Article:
Panel Studies Public Access to State Records

By Wolfe, Lou Anne | THE JOURNAL RECORD, September 23, 1992 | Go to article overview

Panel Studies Public Access to State Records


Wolfe, Lou Anne, THE JOURNAL RECORD


By Lou Anne Wolfe

Journal Record Staff Reporter

A news reporter requests public information from a state government agency that is in computerized form, and asks that it be copied on a $2 disc supplied by the reporter. The agency refuses, telling the reporter that the data is available only in "hard copy" form that involves several hundred dollars of copying fees.

A citizen wants to review a court case whose records are computerized. How can the court clerk protect the records from alteration?

Those are two of a host of questionable situations involved with public access to electronic government records, the subject of an interim state legislative study.

The Advisory Committee on Access to Machineadable Records met Tuesday for the first time, and is charged with developing recommendations for legislation to establish a state policy on electronic records.

Rep. Danny Williams, D-Seminole, introduced House Bill 2142, which called for the study, and he is committee chairman.

Task of the 12-member panel is to agree on a definition for what would be considered a public record in the area of electronic records. They will look at what kind of access to electronic records should be given to journalists, and what records should be excluded from public scrutiny.

Current cost for hard copies under the state Open Records Act is 25 cents a page. The committee will consider what would be a reasonable cost for access to electronic records, and a process for transferring the information.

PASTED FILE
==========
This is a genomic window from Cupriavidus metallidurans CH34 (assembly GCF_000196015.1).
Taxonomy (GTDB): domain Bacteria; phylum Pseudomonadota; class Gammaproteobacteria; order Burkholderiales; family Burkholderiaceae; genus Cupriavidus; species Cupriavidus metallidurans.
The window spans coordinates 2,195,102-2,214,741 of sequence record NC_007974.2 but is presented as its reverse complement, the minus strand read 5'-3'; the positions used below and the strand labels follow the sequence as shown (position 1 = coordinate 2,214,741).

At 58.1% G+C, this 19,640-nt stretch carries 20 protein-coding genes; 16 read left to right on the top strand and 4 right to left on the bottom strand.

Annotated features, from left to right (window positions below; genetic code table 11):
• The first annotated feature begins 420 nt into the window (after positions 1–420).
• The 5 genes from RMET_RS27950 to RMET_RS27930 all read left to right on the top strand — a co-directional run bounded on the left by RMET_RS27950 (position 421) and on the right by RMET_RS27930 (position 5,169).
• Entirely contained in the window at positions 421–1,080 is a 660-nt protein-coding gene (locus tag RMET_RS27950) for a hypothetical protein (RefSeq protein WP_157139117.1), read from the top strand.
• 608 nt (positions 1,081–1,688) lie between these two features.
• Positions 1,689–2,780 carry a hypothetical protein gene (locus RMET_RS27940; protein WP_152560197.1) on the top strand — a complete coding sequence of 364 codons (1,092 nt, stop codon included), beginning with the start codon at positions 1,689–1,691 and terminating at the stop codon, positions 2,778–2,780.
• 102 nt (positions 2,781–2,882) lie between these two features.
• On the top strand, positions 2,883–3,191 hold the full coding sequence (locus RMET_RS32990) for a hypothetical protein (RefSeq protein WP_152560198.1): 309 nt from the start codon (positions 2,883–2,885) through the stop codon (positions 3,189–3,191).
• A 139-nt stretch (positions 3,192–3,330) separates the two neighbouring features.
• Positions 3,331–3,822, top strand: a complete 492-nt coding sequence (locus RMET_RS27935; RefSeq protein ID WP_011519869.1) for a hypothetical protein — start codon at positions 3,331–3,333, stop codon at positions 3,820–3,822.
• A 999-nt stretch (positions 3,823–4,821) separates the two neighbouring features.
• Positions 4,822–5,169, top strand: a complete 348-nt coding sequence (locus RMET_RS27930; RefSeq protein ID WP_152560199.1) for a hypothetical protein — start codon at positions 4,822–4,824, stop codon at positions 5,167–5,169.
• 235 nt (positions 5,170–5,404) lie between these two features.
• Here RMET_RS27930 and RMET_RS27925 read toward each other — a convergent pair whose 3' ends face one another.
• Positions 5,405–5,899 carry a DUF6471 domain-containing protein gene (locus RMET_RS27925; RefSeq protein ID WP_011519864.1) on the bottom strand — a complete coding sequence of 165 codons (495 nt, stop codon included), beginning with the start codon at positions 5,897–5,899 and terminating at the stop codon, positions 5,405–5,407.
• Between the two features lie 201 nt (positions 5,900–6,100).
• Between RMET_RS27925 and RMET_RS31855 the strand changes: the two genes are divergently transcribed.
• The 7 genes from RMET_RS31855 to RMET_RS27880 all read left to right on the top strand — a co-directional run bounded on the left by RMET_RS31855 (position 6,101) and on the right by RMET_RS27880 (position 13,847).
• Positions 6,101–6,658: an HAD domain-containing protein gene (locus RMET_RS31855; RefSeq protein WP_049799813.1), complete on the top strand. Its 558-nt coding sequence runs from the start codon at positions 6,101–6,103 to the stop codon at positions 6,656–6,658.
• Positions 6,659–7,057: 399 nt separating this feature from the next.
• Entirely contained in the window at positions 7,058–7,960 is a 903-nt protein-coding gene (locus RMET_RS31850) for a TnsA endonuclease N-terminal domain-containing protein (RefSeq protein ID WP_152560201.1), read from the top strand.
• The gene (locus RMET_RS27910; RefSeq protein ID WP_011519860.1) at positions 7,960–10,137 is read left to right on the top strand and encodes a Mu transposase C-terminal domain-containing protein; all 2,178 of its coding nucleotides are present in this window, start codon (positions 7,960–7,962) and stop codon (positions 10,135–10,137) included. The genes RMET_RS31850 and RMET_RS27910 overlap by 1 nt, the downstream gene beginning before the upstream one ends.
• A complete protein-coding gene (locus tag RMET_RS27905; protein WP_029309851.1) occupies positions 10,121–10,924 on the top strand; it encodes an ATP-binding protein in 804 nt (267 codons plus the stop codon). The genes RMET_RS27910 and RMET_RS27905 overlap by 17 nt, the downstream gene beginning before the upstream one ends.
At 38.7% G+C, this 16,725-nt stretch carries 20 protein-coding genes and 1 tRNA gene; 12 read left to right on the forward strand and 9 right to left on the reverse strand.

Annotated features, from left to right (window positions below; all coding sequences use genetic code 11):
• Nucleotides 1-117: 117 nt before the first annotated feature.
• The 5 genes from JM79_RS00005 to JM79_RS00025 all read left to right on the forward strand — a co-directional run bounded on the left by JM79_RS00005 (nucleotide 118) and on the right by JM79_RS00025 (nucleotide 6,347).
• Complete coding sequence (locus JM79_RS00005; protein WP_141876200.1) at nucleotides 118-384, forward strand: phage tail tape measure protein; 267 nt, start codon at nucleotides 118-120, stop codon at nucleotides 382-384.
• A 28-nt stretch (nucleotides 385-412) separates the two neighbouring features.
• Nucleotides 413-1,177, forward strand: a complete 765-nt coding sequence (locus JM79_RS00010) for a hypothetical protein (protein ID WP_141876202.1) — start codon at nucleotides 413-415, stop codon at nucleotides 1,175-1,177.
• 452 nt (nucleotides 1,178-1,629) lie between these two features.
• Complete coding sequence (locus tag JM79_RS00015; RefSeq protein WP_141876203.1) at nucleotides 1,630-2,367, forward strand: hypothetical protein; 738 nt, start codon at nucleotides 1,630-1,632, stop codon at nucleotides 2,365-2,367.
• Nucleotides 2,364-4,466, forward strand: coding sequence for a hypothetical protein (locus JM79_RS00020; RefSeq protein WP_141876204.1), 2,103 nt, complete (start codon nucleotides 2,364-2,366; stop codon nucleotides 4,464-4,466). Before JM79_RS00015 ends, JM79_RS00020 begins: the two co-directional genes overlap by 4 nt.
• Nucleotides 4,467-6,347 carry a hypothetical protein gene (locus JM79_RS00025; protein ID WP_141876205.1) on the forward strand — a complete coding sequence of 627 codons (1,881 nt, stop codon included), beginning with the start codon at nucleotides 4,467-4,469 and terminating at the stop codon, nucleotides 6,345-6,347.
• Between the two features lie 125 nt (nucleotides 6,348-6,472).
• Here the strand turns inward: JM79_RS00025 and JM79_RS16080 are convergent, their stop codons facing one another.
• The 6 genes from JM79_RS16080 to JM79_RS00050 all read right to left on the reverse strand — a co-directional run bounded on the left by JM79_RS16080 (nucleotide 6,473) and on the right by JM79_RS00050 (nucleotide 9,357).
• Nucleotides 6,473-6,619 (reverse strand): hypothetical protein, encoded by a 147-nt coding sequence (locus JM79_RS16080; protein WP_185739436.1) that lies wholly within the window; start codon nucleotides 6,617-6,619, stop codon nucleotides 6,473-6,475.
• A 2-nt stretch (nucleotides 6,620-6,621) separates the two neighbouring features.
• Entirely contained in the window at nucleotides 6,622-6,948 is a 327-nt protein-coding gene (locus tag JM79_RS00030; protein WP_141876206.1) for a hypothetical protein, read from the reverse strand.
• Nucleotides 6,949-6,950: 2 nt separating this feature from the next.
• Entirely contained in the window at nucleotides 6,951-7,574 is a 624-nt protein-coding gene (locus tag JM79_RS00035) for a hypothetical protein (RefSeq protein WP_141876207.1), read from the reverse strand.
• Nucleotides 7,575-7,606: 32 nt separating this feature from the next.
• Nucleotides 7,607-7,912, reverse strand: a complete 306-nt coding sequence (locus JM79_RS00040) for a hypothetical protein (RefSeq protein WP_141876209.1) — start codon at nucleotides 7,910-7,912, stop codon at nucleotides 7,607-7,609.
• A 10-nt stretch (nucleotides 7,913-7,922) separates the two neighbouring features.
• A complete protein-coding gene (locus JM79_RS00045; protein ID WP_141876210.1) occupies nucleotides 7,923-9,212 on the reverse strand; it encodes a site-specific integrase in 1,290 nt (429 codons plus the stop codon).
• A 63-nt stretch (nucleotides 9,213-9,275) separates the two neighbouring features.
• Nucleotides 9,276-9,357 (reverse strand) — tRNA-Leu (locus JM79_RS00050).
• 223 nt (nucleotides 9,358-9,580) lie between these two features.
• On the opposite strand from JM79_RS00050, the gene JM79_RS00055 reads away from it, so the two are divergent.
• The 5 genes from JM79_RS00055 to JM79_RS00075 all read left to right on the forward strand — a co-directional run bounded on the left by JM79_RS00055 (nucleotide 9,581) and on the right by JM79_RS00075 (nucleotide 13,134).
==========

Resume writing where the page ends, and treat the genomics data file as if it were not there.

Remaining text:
"There are no absolutes in this process," Williams said. "We are to find the best solutions, and make recommendations."

Ownership of computer software written by government employees to store governmental data is another issue to be studied, along with a look at whether state and local governments collect more personal information than is needed for the matter at hand.

Approaches by other states will be considered, Williams said. For example, New Mexico employs a publicivate, nonofit organizational structure to disseminate public records, he said.

Georgia's approach is that "they own it, they control it and they decide under what terms and conditions" people get access to it, he said.

Next meeting of the committee is scheduled Sept. 30 at 1:30 p.m. in the State Capitol. Subject for discussion is the attorney general's interpretation of the Open Records Act, and some cost issues.

At a meeting scheduled Oct. 7, the committee will consider a preliminary "framework" for the cost of record retrieval and reproduction. Williams said the costs would be considered "in concept, not dollars. …

The rest of this article is only available to active members of Questia

Sign up now for a free, 1-day trial and receive full access to:

  • Questia's entire collection
  • Automatic bibliography creation
  • More helpful research tools like notes, citations, and highlights
  • Ad-free environment

Already a member? Log in now.

Notes for this article

Add a new note